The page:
Hell and Back opens with Walt waking up snow-covered in a street. He is also covered in blood and doesn't know his name or where he is. He sets off for the nearest lights in a diner just beginning to close. Despite an advancing blizzard, the pretty waitress (who looks somewhat familiar) still makes a meal for him. She also helps him with his name on the hatband inside his cowboy hat. He is in Fort Pratt, Montana. Fort Pratt was the home of an Indian Training School that burned to the ground over a hundred years ago, killing thirty boys. The waitress tells him there haven't been any good stories in Fort Pratt since.

The fact that Walt is missing is not lost on Vic Moretti, his under-sheriff, and his longtime friend, Henry Standing Bear. Both, along with Walt's giant indeterminately bred hound "Dog,"  have set off to find him in the teeth of the blizzard, and the story switches between them and Walt. Walt's wanderings feature meetings with all sorts of characters in the snowy landscape, both natural and possibly imagined. The gates of the training school are still standing. When Walt crosses onto the grounds, he thinks he is back in time to when the school was still operating, to the very day it burned at 8:17pm.

This departure may throw longtime readers of the series, but Johnson gives us the twists in plotting and robust character building that we expect. I am decidedly not a fan of Westerns, probably because I watched too many bad ones on TV in my childhood. Johnson has taken a risk with Hell and Back but succeeds in all ways.

Thanks to NetGalley and Viking for an advance digital copy. The opinions are my own.

RATING- 4.5 Stars


Monday, August 29, 2022

This Garden is Not Eden


Laurie R. King
Bantam Books
September 6, 2022

Laurie R. King is best known for her long-running Mary.
Russell and Sherlock Holmes Mysteries, but she has also written several excellent stand-alone novels. Back to the Garden falls into that category. The Gardener Estate is steeped in California history and has seen many transformations. It is reminiscent of the Hearst San Simeon Estate, with baronial interiors, exteriors, and extensive gardens. The Estate has always remained in the Gardener family's hands.   In the 1970s, the Estate rested in the hands of the "Old Bastard," always referred to by his grandsons." Fort" and Rob Gardener are the heirs to the Estate. "Fort" has already taken off for an ashram in India and disinherited. The rebellious and volatile Rob refuses to be part of his grandfather's plans. He joins the Army and is promptly sent off to Viet Nam. Only a cousin stays involved with the running of the Estate, but since his last name is not Gardener, he can't inherit.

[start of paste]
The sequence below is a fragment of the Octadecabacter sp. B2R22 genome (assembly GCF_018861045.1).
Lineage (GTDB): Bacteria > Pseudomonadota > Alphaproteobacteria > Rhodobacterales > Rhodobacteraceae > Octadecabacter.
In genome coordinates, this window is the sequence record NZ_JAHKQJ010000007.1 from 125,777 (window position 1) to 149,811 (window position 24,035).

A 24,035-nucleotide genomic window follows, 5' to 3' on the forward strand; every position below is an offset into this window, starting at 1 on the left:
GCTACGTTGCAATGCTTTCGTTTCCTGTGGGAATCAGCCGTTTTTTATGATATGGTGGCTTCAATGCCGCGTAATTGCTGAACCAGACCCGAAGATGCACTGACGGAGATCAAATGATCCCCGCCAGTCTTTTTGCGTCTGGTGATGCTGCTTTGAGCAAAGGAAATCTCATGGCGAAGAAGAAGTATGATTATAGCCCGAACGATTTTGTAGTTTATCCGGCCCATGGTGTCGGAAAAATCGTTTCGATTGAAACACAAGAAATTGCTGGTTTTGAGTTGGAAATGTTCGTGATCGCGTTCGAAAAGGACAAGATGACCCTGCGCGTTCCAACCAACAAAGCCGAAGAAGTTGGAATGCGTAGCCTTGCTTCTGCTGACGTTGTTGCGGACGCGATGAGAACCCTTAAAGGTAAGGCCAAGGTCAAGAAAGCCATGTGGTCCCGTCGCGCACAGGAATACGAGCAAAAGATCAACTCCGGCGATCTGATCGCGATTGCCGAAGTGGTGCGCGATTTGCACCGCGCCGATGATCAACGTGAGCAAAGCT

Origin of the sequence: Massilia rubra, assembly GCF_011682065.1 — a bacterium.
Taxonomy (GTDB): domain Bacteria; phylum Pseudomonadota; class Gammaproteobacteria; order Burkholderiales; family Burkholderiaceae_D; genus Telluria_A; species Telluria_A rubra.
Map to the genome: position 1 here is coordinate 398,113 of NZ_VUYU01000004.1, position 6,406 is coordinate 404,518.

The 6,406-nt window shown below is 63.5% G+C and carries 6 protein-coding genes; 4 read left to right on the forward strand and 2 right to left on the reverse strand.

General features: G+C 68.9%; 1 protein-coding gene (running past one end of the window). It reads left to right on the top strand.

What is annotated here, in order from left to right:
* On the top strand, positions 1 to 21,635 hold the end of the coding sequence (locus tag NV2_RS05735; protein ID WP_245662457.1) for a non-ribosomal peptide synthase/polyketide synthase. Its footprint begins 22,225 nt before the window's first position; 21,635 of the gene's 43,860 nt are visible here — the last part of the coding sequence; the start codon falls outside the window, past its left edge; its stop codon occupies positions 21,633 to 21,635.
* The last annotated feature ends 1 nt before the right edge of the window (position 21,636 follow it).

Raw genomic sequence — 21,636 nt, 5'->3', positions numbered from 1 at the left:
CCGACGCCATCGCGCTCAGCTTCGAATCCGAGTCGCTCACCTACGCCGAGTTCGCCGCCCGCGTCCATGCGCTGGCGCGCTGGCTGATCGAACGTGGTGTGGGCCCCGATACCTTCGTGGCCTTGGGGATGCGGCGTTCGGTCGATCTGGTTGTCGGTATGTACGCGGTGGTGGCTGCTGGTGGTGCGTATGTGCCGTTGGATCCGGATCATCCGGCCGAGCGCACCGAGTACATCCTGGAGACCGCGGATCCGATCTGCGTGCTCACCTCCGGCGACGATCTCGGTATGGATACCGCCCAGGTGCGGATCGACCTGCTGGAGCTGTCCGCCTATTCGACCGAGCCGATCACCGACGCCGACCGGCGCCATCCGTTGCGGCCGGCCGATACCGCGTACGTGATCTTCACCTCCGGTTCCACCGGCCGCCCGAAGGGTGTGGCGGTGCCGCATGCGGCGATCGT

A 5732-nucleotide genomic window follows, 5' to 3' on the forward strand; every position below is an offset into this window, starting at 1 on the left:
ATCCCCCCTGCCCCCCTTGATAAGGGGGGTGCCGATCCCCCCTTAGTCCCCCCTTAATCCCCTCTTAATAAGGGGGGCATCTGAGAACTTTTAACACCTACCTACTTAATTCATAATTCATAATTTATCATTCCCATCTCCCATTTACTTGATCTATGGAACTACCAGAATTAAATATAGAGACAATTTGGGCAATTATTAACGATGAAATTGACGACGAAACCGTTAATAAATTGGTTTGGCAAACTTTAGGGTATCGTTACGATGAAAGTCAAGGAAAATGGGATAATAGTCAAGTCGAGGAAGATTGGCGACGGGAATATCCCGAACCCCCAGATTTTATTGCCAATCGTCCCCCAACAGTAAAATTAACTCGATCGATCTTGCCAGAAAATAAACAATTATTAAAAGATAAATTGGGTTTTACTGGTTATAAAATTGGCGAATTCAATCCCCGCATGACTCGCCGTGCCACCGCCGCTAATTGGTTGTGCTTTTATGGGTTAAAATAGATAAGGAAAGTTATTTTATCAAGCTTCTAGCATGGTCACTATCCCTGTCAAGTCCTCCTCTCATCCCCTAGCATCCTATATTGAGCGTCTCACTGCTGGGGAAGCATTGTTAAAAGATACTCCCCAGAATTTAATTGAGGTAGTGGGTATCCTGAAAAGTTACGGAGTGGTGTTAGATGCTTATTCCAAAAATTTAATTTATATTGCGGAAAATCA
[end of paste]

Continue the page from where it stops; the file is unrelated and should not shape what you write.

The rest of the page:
When Rob returns from Viet Nam and inherits, he is still rebellious and volatile. He is also deeply immersed in the 1970s "counterculture." He and his partner, Meadow,
remake the house and grounds into an experiment in communal living. All sorts of people come and go from 1970s cultural icons to petty criminals. "Fort" reappears, still with no designs on the Estate, rather than a seemingly small request. All seemed well until Rob and Meadow decided to have an art and music festival, mainly to showcase the success of their experiment. On that weekend, everything changes. Meadow and "Fort" disappear, and the commune breaks up quickly. Currently, the Estate is managed by a Trust, and Rob is a hermit living on the grounds. The Estate has been returned to its former glory, and big plans are afoot. An immense statue, The Three Eves, has to be moved and shored up. A human skull and remains are discovered beneath.

Anyone who lived through the 70s might remember that there was also a surfeit of serial killers operating in America. Young women on the roads were killed and disappeared all over, particularly in California. When a Cold Case investigator, Racquel Laing from the SFPD, gets wind of the find, she thinks it would fit her case, that of The Highwayman. The Highwayman is in custody, but he is dying. Racquel is on a mission to find out who, other than the nine women they know about, fell victim to him. He isn't talking unless forced to, and Raquel is determined to find out every victim before time runs out. The intersection of the history of the Gardener family and the Highwayman is bound together.